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Jaybird

Jaybird is Birdmojo on Xbox Live and Jaybirdmojo on Playstation's network. He's been playing consoles since the Atari 2600 and it was Zork that taught him how to touch-type. If you've got a song for Wednesday, a commercial for Saturday, a recommendation for Tuesday, an essay for Monday, or, heck, just a handful a questions, fire off an email to AskJaybird-at-gmail.com

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9 Responses

  1. Avatar Mike Dwyer says:

    This is an extremely interesting take on the story. I probably wouldn’t have noticed it. Question: If Obama orders the Fed to stand down on marijuana, late this year, can the next President just put them back on it in January? Or would this be something they defer to their predecessor on? Genuinely curious because I really believe he has some cool Executive Orders planned for late in his Presidency.Report

    • Avatar Michael Cain says:

      Presidents can reverse/modify any existing EOs as well as issue their own. What they can’t do is violate existing statute or create new statute.Report

      • Avatar Will H. says:

        I don’t think this is so much about executive orders, but agency heads, and priority assessments.
        Generally, an agency will have several designated priorities; e.g., our top ten (or six) priorities for the next year (or six months), and they tend to focus rather intently on those things, and typically at the exclusion of other concerns. This is so whoever is heading up the initiative can gain bragging rights about what a bang-up job they did, while taking care of holding down the fort gets you about as much bragging rights as using common sense.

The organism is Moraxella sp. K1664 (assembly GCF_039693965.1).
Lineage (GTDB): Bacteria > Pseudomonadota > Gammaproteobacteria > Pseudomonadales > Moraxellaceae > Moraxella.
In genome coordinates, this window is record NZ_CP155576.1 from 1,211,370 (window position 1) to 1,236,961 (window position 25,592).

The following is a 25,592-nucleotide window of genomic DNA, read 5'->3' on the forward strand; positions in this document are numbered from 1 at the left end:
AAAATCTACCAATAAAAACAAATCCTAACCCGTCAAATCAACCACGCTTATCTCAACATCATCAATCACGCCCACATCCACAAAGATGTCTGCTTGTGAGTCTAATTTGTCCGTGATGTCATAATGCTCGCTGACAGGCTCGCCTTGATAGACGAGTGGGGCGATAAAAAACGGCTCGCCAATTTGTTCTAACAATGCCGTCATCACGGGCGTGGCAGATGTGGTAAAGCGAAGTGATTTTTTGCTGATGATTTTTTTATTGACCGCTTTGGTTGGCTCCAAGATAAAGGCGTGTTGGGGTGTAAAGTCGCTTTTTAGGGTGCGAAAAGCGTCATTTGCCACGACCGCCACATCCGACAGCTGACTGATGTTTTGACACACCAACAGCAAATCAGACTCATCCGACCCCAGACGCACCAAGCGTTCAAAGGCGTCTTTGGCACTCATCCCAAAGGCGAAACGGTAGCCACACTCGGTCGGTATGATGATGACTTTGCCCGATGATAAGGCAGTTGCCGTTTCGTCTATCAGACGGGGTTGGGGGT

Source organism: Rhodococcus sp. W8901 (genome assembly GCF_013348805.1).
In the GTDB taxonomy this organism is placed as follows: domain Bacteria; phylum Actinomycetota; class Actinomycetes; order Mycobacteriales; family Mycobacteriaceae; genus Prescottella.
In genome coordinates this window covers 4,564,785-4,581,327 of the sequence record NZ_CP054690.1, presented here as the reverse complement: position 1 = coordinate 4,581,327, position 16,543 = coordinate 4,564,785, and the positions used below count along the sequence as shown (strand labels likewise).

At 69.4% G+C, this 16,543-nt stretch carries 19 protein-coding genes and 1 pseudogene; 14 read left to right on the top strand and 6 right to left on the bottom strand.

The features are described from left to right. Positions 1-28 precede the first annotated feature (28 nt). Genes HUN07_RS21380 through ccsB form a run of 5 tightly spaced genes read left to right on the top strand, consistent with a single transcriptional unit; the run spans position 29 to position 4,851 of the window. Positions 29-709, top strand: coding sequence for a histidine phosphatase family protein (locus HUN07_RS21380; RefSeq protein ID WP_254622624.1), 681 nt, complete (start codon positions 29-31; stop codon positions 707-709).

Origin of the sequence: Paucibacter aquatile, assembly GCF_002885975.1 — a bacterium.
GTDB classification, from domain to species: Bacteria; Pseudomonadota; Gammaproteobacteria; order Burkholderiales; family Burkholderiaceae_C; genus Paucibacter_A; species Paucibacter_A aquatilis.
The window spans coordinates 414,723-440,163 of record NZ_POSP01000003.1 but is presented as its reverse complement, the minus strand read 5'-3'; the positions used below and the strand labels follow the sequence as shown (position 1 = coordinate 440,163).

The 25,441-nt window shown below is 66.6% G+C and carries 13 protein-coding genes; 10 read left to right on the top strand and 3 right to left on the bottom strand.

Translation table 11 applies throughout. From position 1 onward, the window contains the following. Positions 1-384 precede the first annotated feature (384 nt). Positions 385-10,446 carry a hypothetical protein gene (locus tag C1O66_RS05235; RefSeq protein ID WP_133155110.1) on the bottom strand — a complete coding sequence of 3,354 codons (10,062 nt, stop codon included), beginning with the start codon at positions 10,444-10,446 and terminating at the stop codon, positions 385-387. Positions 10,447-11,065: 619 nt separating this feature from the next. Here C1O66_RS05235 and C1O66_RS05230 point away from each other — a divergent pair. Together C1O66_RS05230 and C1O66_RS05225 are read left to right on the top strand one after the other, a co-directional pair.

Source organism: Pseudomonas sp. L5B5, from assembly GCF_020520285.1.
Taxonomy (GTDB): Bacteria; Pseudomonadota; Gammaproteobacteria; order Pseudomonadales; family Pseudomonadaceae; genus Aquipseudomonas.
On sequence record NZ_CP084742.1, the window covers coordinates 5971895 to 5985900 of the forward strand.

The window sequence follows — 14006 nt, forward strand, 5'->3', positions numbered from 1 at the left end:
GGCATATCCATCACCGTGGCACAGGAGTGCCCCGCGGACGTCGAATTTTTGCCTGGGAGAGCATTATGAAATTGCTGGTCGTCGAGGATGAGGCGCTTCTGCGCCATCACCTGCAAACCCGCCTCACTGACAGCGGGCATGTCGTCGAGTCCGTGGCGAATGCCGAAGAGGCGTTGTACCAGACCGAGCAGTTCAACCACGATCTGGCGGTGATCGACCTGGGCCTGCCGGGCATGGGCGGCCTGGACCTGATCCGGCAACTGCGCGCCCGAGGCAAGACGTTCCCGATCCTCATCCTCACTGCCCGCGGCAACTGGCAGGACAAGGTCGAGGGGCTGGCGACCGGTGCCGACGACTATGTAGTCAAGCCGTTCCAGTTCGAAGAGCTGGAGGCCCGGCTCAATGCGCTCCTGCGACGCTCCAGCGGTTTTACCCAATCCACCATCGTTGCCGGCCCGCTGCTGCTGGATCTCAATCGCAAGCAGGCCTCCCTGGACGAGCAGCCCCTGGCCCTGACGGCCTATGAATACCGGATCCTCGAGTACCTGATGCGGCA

These lists of priorities are a farted out every once in awhile by the agency heads, or whoever they designate the farting work to.

        So, the question is (are):
        How soon can a new agency head get in to cool his heels behind a federal desk, and how soon can he get someone to fart out one of these lists?

        A lot of different factors go into those calculations.Report

        • Avatar Michael Cain says:

          Sure. The President, or a DEA Administrator, could make enforcement of various marijuana-related laws a low priority. What the President can’t do is, for example, exempt by EO banks that provide services to a state-licensed marijuana retailer from the money-laundering statutes that apply for Schedule I drugs. No sane bank is going to take that risk. Maybe this President and Justice Department aren’t interested in prosecuting; the next one might be, and the statute of limitations is long.Report

          • And investing money in a marijuana business, even in a state where it’s “legal”, given that federal priorities might change and civil forfeiture law could apply. just seems loony.Report

  2. Avatar Oscar Gordon says:

    Because they messed with the old guy who’s just growing some plants for his glaucoma, or pain, or cancer relief, etc. The police are starting to learn that they pay a price when, in their zealousness, they step on people who were actually following the law (or, conversely, who weren’t doing anything to warrant a violent raid, even if they were breaking the law).Report

  3. Avatar LeeEsq says:

    Many times different parts of large organizations; government, business, religious, educational, recreational don’t communicate with each other. This creates jumbled actions at times. This isn’t to deny that it could be a direct order covered up when they realize how bad they look but we do have a lot Rube Goldberg organizational designs in many sorts of large or even small organizations that facilitate a lack of communication.Report

  4. Avatar Pyre says:

    In related news:

    Despite the growing tide of popular opinion as well as the President’s promise to let science determine the issue instead of ideology, the DEA is still working to justify their own existence.

    http://www.cnn.com/2016/08/11/health/dea-marijuana-schedule-l/

    It should be noted at this point that 26 states (If you count DC as a state) have legalized it to some degree and 13 are considering some form of legalization. (Sidenote: California, Maine, Nevada, and Massachusetts are voting on full legalization with Arizona possibly joining them if the final hurdles in AZ’s petition process can be cleared.)

    It should be noted that, when this many states had signed on for gay marriage, it was considered an inevitability. The only difference this time is that the opposition comes from a government department that is a relic of the Drug War instead of private “Marriage Protection” organizations that were also relics. Hopefully, weed will have their own Obergefell v. Hodges soon so we can put this behind us.Report